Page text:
UPDATE 2-"Insane" surge in California gasoline prices starts to ease

Fri Oct 5, 2012 4:22pm EDT

By Braden Reddall and Nichola Groom
    SAN FRANCISCO/LOS ANGELES, Oct 5 (Reuters) - An
unprecedented spike in California gasoline prices showed signs
of easing on Friday, with some supply-stricken service stations
preparing to reopen and retail rates poised to ease after
topping $5 a gallon in many places.
    This week's abrupt price spike blindsided the state's
car-loving consumers and left some retailers in Los Angeles
scrambling for supply, causing wholesale prices to surge and
driving up pump prices by an average of 36 cents a gallon.
    But even as Golden State motorists awoke Friday to another
jump in prices, signs emerged that the worst of the run-up was
over: ExxonMobil said operations had resumed at a local
refinery that had been unexpectedly shut by a power outage;
wholesale prices dropped 55 cents, and Costco Wholesale Corp
 was preparing to reopen several stations.
    "The situation is starting to improve already," said Richard
Galanti, Chief Financial Officer at Costco, which had been
forced to shut about 14 its 40 Los Angeles-area stations. He
said five of those were expected to reopen on Friday.
    Even so, the sticker shock was still reverberating across
the state and officials rushed to reassure consumers that
California was not running out of fuel.
    At a gas station in the Brentwood section of Los Angeles,
prices were up 41 cents from Thursday and well above $5 a
gallon.
    "I'm absolutely shocked that gas here is $5.39," said
Jennifer Wilson, an executive recruiter from San Diego who
stopped to fuel her Toyota Corolla on her way to picking up her
daughter, a student at UCLA.
    "We need at least a half tank to get back to San Diego. I'm
definitely feeling the pain," she said.
    The average retail price of gasoline in California rose 17
cents to $4.486 a gallon early on Friday. The average price was
$4.315 on Thursday and $4.131 a week ago, according to AAA data.
    "We're in brand new territory," said Marie Montgomery, a
spokeswoman for the Auto Club of Southern California. "It always
seems like just when you've seen everything and you can't be
shocked anymore, you are shocked again."
    The average price is just 12 cents below the highest
recorded statewide price of $4.61, which was reached in June
2008.
    "It's insane," said Matt Hurd, 35, as he filled up at a San
Francisco gas station near the Bay Bridge. "Especially with this
thing," added Hurd, who works in real estate, motioning toward
his white SUV. "It's going to cost triple-digits to fill it up."
   
    
    SUPPLIES TIGHT
    The first signs of a shortage emerged on Monday after
western U.S. refiner Tesoro Corp halted sales to
retailers that do not carry its brand name, according to market
sources. Tesoro declined to discuss its wholesale operations.
    That development emerged after a series of events conspired
to strain supplies, causing gasoline inventories in the West
Coast region to fall this week to their third-lowest level of
the past two decades, on a seasonal basis, government data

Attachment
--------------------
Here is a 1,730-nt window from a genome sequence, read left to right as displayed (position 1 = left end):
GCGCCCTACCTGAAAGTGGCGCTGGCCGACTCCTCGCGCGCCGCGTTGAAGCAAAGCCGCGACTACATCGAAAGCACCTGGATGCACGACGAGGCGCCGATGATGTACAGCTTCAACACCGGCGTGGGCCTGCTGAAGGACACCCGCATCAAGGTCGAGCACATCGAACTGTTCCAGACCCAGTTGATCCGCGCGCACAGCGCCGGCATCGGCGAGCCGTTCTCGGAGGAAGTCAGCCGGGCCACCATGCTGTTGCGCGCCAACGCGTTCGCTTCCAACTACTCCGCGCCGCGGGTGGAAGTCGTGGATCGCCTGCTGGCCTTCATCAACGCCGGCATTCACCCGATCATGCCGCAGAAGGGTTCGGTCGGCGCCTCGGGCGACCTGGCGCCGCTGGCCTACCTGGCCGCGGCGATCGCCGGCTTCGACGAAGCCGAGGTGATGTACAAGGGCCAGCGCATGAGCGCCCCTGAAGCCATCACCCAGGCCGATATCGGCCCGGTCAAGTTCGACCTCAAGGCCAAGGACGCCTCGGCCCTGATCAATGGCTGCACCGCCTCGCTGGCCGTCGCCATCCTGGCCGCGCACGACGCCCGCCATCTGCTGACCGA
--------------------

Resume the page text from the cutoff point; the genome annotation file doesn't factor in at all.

showed.
    Earlier this summer, Chevron Corp's Richmond,
California, refinery was shut down after a fire, while a Chevron
pipeline that carries crude oil from the state's Central Valley
to refineries in the San Francisco Bay area has been closed
since mid-September.
    More recently, Phillips 66 had shut two plants to
conduct planned maintenance, and then a power outage at Exxon
Mobil Corp's Torrance, California refinery struck on
Monday, disrupting operations for days.
    In addition, California refineries have already dropped
production in anticipation of switching over to a seasonal
"winter blend" of gasoline next month.
    But on Friday, Exxon said the Torrance plant had resumed
operations, helping ease supply fears.
    Gasoline blended to meet California's strict environmental
standards traded at 90 cents a gallon over the November RBOB
contract on the New York Mercantile Exchange, down 55 cents from
where it traded on Thursday. California gasoline was later
offered at 85 cents over the NYMEX.
    "The squeeze is over, I guess," a trader said.
    Valero Energy Corp said on Friday it was still
temporarily withdrawing from the Los Angeles spot refined
products market to assure supplies to branded and unbranded
retail stations.
    
    "THERE IS ENOUGH GASOLINE"
    State officials said California was not running out of
gasoline.
    "People may not find gas at a price that they like and there
may be some stations where they used to get it that they can't,
but our analysis says there is enough gasoline to meet demand,"
said Alison Roberts, a spokeswoman with the California Energy
Commission (CEC).
    On Thursday, the California Independent Oil Marketers
Association, which represents wholesale and retail marketers of
gasoline, asked the California Air Resources Board, an air
quality regulator, to allow early sale of winter-blend gasoline,
the CEC said.
    Gas stations in the country's most populous state can begin
selling winter-blend gasoline, which more easily releases
smog-causing substances, on Nov. 1. Until that date, only
summer-blend gasoline, which is less likely to evaporate into
smog-causing chemicals, can be sold.
    ARB could also permit gasoline from neighboring states that
does not meet California's strict emission standards. An ARB
spokesman said the board is evaluating the emergency request,
but said there is no timetable for a decision.
    In the Los Angeles area on Friday, the average price climbed
19 cents to $4.539 from $4.347 a day earlier. In San Francisco,
prices climbed 16 cents overnight to $4.596.
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